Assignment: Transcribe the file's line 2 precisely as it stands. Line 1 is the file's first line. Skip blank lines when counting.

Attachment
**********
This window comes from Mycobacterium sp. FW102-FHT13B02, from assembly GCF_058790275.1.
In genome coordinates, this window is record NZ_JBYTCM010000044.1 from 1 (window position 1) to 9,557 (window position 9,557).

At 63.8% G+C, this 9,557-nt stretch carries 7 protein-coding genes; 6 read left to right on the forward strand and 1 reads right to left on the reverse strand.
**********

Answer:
In genome coordinates, this window is record NZ_JBYTCM010000044.1 from 1 (window position 1) to 9,557 (window position 9,557).